Chronic obstructive pulmonary disease (COPD) is characterized by progressively reduced airflow within the lungs, making it difficult to breath. During normal breathing, air sacs (alveoli) (which are elastic) fill up with air and oxygen passes through the air sac walls into the blood. With COPD the air sacs can lose elasticity, the walls between air sacs are destroyed, the walls become thick and inflamed and the airways make more mucus than normal leading to clogging. All these changes contribute to reduced airflow in COPD.
COPD is predominately associated with tobacco smoking and previous studies investigating the pathophysiology of emphysema have demonstrated that cigarette smoke can cause cells to enter cellular senescence (Tsuji et al, 2004, Nyunoya et al 2006). As such, a number of studies have investigated the role of cellular senescence in the development and progression of COPD. Cigarette smoke may trigger cells to senesce directly due to DNA damage or indirectly (if apoptosis is occurring) through increasing cell turnover leading to accelerated telomere shortening.
Senescent cells secrete pro-inflammatory cytokines, growth factors and proteases (most likely for immune clearance) that can cause tissue damage, leading to loss of function of the tissue in which they reside. In the case off COPD the secretion of proteases by senescent cells could result in loss of elasticity of air sacs and destruction of air sac walls. The secretion of cytokines and chemokines by senescent cells would lead to persistent inflammation.
Tsuji et al (2009) has shown that lung tissue of COPD patients contained higher percentages of senescent alveolar cells displaying a pro-inflammatory phenotype compared with tissue from asymptomatic smokers and non-smokers. Noureddine et al (2011) has demonstrated that pulmonary artery smooth muscle cell (PA-SMC) senescence is an important contributor in the process of pulmonary vessel remodeling in COPD patients. Senescent PA-SMC were shown to stimulate cell growth and migration of normal PA-SMC through the release of paracrine soluble and insoluble factors. Dogauassat et al (2011) have shown that lung fibroblasts in smokers and ex-smokers with moderate COPD display a senescent phenotype. This study suggests that even after stopping smoking, the persistence of senescent cells may still contribute to COPD. Amsellem et al (2011) have recently showed that premature senescence in pulmonary vascular endothelial cells may contribute to inflammation in COPD.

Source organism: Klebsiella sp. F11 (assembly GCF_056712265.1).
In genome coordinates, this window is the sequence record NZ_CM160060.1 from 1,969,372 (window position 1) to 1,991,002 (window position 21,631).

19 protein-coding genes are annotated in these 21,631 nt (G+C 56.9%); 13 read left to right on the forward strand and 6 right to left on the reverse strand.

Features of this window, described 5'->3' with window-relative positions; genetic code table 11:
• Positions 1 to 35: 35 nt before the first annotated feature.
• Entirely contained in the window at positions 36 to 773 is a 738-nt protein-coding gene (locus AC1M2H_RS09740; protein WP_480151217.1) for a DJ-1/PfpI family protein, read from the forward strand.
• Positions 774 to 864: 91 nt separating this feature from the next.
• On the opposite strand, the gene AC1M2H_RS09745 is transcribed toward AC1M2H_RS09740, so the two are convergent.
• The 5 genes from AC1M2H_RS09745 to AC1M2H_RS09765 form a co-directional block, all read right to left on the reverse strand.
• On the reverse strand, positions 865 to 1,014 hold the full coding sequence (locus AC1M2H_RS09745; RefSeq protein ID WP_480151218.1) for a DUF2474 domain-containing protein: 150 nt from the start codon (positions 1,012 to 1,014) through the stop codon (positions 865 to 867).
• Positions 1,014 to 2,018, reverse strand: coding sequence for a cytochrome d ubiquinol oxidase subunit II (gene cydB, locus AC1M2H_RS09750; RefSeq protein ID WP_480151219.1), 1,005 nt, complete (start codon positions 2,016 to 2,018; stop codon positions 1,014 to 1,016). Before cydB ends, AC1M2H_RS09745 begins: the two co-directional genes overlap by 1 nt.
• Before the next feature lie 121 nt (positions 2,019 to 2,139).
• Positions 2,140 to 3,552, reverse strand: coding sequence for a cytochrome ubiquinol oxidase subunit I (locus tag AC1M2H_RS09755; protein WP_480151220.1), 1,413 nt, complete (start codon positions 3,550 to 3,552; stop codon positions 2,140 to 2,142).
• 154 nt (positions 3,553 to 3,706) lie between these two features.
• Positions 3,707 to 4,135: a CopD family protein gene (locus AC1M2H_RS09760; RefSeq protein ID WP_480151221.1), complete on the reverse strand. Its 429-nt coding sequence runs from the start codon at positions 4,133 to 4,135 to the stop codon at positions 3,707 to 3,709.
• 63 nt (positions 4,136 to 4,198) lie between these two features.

Research also suggests that patients with COPD have a two to six times more chance of developing lung cancer compared with people of normal lung function (COPD Foundation). It could be speculated that the presence of senescent cells in COPD patients may increase the chances of lung cancer. It has been shown that the secretory phenotype of senescent cells can play a role in cancer development by stimulating growth and angiogenic activity of pre-malignant cells (reviewed in Campisi and d'Adda di Fagagna, 2007). Additionally, stochastic epigenetic/genetic alterations within senescent cells may allow them to escape the senescence growth arrest, thus becoming cancerous.
Tsuji T, Aoshiba K, Nagai A. Alveolar cell senescence exacerbates pulmonary inflammation in patients with chronic obstructive pulmonary disease. Respiration. 2010;80(1):59-70. Epub 2009 Dec 17.